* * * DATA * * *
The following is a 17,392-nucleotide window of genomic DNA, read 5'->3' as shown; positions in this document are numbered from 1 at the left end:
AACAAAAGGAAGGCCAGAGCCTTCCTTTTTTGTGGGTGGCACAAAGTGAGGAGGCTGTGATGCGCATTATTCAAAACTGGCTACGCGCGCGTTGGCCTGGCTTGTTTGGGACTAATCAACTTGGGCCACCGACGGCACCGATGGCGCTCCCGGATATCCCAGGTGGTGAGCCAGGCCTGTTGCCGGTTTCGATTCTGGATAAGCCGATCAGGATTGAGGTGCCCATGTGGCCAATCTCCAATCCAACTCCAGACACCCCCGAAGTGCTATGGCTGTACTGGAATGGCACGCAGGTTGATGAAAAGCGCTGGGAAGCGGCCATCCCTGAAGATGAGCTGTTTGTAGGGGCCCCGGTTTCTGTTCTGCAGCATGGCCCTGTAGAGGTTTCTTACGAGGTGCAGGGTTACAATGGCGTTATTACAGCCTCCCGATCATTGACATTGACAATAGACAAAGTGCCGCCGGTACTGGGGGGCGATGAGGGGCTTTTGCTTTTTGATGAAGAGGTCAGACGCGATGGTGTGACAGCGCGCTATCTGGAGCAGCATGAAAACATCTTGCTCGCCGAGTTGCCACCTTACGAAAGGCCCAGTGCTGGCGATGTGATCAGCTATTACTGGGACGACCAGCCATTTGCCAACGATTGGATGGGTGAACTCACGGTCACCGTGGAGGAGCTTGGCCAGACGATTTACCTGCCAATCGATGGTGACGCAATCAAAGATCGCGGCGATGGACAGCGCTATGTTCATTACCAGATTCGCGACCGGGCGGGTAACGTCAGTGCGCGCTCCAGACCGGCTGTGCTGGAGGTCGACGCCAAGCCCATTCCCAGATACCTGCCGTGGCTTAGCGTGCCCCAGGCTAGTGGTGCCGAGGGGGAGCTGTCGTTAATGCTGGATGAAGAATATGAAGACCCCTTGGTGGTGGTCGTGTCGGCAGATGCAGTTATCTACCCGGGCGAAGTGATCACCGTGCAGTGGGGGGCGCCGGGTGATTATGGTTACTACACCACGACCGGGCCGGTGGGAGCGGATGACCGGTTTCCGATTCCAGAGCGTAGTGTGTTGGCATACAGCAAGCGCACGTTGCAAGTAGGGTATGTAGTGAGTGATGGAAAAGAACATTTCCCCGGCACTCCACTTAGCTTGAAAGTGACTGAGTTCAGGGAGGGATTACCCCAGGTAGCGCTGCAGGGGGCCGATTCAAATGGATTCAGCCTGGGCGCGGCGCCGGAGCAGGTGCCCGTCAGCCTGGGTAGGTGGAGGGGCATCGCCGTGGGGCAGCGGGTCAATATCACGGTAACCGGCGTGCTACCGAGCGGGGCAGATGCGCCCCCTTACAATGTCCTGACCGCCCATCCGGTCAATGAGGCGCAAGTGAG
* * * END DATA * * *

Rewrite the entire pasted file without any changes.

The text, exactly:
The following is a 17,392-nucleotide window of genomic DNA, read 5'->3' as shown; positions in this document are numbered from 1 at the left end:
AACAAAAGGAAGGCCAGAGCCTTCCTTTTTTGTGGGTGGCACAAAGTGAGGAGGCTGTGATGCGCATTATTCAAAACTGGCTACGCGCGCGTTGGCCTGGCTTGTTTGGGACTAATCAACTTGGGCCACCGACGGCACCGATGGCGCTCCCGGATATCCCAGGTGGTGAGCCAGGCCTGTTGCCGGTTTCGATTCTGGATAAGCCGATCAGGATTGAGGTGCCCATGTGGCCAATCTCCAATCCAACTCCAGACACCCCCGAAGTGCTATGGCTGTACTGGAATGGCACGCAGGTTGATGAAAAGCGCTGGGAAGCGGCCATCCCTGAAGATGAGCTGTTTGTAGGGGCCCCGGTTTCTGTTCTGCAGCATGGCCCTGTAGAGGTTTCTTACGAGGTGCAGGGTTACAATGGCGTTATTACAGCCTCCCGATCATTGACATTGACAATAGACAAAGTGCCGCCGGTACTGGGGGGCGATGAGGGGCTTTTGCTTTTTGATGAAGAGGTCAGACGCGATGGTGTGACAGCGCGCTATCTGGAGCAGCATGAAAACATCTTGCTCGCCGAGTTGCCACCTTACGAAAGGCCCAGTGCTGGCGATGTGATCAGCTATTACTGGGACGACCAGCCATTTGCCAACGATTGGATGGGTGAACTCACGGTCACCGTGGAGGAGCTTGGCCAGACGATTTACCTGCCAATCGATGGTGACGCAATCAAAGATCGCGGCGATGGACAGCGCTATGTTCATTACCAGATTCGCGACCGGGCGGGTAACGTCAGTGCGCGCTCCAGACCGGCTGTGCTGGAGGTCGACGCCAAGCCCATTCCCAGATACCTGCCGTGGCTTAGCGTGCCCCAGGCTAGTGGTGCCGAGGGGGAGCTGTCGTTAATGCTGGATGAAGAATATGAAGACCCCTTGGTGGTGGTCGTGTCGGCAGATGCAGTTATCTACCCGGGCGAAGTGATCACCGTGCAGTGGGGGGCGCCGGGTGATTATGGTTACTACACCACGACCGGGCCGGTGGGAGCGGATGACCGGTTTCCGATTCCAGAGCGTAGTGTGTTGGCATACAGCAAGCGCACGTTGCAAGTAGGGTATGTAGTGAGTGATGGAAAAGAACATTTCCCCGGCACTCCACTTAGCTTGAAAGTGACTGAGTTCAGGGAGGGATTACCCCAGGTAGCGCTGCAGGGGGCCGATTCAAATGGATTCAGCCTGGGCGCGGCGCCGGAGCAGGTGCCCGTCAGCCTGGGTAGGTGGAGGGGCATCGCCGTGGGGCAGCGGGTCAATATCACGGTAACCGGCGTGCTACCGAGCGGGGCAGATGCGCCCCCTTACAATGTCCTGACCGCCCATCCGGTCAATGAGGCGCAAGTGAG